Marine Corps Sending Most Elite to ‘Special’ Decompression, Psychological Screening Center After War Duty

MARSOC ‘Halfway House’ Awaits Returning Marines

Frustrated with record suicide increases in 2012, Marine Corps officials say they are seeking ways to preserve their most highly-trained special operations forces

by Amanda Wilcox
Jacksonville Daily News, Aug. 29, 2012

The Marine Special Operations Command has begun implementing a program that gives Marines a few days after a deployment to rest, relax and decompress before returning home to their families.

Marine Corps leaders have established a groundbreaking psychological decompression center uniquely designed for members of their special operations units. The program was established at an undisclosed location to allow elite MARSOC Marines relaxation with comrades and to receive psychological screenings before being sent home to families following combat duty. An unnamed MARSOC Marine is pictured above Feb. 28, 2010, in Farah, Afghanistan, conducting training sessions with Afghan soldiers. (DoD)

Third Location Decompression (TLD) occurs at a neutral stateside location to support redeploying units transitioning out of a combat frame-of-mind before seeing their families, MARSOC spokesman Maj. Jeff Landis said in an email to The Daily News.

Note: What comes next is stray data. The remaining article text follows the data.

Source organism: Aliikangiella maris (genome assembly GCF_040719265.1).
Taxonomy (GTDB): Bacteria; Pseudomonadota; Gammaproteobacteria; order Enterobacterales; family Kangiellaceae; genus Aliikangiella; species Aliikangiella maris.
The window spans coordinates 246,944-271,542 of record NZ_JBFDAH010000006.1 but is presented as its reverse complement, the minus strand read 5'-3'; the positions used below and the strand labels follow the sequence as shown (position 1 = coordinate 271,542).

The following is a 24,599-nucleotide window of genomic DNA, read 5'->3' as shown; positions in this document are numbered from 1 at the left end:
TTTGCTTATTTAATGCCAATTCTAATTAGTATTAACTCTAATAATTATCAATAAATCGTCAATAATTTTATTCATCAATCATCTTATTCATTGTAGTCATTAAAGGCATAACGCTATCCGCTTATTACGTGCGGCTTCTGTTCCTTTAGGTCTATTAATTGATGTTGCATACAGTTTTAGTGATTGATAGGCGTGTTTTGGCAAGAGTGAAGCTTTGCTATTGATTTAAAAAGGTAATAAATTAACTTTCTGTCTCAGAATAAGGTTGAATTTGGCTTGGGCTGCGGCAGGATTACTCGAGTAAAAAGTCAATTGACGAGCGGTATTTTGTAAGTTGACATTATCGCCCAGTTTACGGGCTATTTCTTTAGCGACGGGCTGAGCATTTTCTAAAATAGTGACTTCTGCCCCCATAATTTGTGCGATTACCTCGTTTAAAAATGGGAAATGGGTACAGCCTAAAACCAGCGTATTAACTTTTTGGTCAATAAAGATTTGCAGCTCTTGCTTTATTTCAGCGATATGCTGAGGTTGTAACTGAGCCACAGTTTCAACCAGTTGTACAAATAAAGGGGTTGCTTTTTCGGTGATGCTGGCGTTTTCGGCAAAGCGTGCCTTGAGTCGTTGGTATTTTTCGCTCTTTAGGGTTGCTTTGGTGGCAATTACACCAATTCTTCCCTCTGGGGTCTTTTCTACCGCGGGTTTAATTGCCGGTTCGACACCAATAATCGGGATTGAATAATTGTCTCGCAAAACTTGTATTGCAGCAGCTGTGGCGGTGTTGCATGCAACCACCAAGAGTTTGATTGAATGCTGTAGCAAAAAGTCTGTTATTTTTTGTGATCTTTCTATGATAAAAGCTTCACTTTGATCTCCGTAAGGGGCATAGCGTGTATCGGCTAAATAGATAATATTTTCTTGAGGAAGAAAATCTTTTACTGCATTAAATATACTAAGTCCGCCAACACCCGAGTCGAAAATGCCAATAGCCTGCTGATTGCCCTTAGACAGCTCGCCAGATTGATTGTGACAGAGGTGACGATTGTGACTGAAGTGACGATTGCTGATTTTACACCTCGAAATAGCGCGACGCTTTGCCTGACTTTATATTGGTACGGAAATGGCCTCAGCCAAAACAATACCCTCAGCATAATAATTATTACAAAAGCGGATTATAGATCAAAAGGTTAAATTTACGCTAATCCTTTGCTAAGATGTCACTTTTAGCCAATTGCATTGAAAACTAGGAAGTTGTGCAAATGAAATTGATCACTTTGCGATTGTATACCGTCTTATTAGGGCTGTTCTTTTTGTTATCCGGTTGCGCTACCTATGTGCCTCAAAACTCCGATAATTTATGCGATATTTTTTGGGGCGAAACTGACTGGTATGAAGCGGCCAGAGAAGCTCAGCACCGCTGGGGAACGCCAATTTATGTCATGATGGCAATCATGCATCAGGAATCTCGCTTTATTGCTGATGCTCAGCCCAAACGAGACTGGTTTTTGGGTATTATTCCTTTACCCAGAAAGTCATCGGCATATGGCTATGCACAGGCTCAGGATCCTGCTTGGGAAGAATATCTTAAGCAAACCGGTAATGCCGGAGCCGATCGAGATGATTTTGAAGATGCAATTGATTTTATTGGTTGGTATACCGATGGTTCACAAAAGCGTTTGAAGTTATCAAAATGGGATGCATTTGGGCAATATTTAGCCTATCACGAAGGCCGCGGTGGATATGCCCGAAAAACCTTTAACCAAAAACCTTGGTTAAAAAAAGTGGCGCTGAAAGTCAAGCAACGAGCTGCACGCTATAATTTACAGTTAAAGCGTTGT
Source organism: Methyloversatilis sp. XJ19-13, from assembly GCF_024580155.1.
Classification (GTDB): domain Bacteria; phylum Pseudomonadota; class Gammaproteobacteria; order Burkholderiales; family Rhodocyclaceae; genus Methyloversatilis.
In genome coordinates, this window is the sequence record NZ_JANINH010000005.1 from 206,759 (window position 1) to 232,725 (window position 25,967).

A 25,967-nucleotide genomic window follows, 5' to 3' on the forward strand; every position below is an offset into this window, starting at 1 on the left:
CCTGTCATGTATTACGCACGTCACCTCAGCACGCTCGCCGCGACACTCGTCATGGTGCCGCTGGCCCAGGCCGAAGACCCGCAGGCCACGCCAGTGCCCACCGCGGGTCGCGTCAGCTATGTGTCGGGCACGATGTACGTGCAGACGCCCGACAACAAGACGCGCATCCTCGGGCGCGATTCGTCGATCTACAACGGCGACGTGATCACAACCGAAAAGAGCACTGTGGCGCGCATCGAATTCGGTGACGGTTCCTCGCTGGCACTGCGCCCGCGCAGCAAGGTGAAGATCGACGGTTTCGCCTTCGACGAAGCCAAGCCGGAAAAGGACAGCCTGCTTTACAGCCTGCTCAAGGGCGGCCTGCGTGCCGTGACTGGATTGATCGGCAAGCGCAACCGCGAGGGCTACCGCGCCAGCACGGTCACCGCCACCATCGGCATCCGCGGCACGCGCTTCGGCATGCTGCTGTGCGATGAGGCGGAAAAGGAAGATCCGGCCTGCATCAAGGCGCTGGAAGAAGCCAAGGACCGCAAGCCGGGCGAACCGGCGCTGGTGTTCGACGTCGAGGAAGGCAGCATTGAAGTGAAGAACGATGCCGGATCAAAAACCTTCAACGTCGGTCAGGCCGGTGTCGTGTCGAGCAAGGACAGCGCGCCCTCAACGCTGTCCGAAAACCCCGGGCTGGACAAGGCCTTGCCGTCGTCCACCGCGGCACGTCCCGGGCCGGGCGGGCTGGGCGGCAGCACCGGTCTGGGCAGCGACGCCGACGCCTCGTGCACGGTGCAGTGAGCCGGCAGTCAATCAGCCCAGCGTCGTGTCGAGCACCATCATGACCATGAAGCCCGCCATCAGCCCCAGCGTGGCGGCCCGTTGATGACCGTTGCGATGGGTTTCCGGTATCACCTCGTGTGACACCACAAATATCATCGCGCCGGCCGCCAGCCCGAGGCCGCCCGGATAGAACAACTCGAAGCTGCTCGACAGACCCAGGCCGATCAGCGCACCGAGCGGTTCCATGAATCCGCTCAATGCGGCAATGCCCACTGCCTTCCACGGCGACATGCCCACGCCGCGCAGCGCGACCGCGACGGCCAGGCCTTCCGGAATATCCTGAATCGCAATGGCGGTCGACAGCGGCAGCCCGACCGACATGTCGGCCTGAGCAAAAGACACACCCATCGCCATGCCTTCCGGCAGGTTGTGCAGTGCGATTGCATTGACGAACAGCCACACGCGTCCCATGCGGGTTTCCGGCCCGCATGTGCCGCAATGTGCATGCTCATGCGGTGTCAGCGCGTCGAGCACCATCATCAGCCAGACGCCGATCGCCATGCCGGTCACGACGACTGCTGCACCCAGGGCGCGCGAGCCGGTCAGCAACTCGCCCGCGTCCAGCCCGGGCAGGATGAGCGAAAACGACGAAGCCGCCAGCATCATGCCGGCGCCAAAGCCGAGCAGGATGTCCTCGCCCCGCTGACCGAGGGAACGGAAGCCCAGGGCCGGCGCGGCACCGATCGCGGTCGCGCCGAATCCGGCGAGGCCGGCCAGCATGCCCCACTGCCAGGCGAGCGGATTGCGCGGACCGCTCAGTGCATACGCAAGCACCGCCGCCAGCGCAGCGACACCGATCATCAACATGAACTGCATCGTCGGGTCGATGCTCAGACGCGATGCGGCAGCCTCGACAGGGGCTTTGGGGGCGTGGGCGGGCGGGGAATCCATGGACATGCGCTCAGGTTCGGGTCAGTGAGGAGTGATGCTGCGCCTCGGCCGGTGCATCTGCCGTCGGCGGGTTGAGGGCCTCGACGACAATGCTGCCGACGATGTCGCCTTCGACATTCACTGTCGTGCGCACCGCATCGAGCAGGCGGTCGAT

“This program is designed to provide world-class staff and resources to address the mental, physical and spiritual needs of our Marines and sailors,” Landis said.

“The focus of TLD is to better prepare the Marine/sailor for a rapid transition from combat to daily life at home. The last decade of conflict without pause, has shown this to be a challenge both to the family and the service member.”

A challenge signaled by the sharp increase in suicide rates since the start of the war.

The Corps has lost 364 Marines to suicide in the past decade. TLD, Landis said, is meant to be an enduring program that provides MARSOC Marines with a low stress environment in which they can properly unwind.

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